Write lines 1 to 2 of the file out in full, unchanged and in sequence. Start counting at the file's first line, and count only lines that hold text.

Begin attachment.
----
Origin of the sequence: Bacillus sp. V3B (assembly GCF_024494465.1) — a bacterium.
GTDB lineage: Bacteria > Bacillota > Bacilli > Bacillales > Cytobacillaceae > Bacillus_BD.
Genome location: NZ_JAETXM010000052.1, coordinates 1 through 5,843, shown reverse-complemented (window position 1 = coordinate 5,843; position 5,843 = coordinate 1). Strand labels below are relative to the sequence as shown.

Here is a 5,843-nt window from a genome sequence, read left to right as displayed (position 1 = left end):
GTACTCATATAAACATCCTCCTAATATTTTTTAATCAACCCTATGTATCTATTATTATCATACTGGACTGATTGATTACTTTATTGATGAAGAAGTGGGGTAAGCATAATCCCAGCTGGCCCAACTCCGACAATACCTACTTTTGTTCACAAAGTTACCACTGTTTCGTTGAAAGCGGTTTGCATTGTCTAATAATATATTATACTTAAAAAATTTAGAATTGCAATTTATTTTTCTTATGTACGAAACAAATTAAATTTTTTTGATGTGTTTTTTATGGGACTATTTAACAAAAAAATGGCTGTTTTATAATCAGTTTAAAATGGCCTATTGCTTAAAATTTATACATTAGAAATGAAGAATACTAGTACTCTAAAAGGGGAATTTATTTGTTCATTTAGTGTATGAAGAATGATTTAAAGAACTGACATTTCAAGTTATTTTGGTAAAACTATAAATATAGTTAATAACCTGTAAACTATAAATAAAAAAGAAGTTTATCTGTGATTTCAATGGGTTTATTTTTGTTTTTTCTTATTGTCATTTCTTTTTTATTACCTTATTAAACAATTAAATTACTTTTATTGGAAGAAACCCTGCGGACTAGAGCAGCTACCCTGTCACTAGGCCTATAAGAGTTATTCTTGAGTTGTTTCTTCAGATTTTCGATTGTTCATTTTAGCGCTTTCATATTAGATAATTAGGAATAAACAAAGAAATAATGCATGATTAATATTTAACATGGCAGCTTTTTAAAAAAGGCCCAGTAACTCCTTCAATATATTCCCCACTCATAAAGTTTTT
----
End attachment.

Origin of the sequence: Bacillus sp. V3B (assembly GCF_024494465.1) — a bacterium.
GTDB lineage: Bacteria > Bacillota > Bacilli > Bacillales > Cytobacillaceae > Bacillus_BD.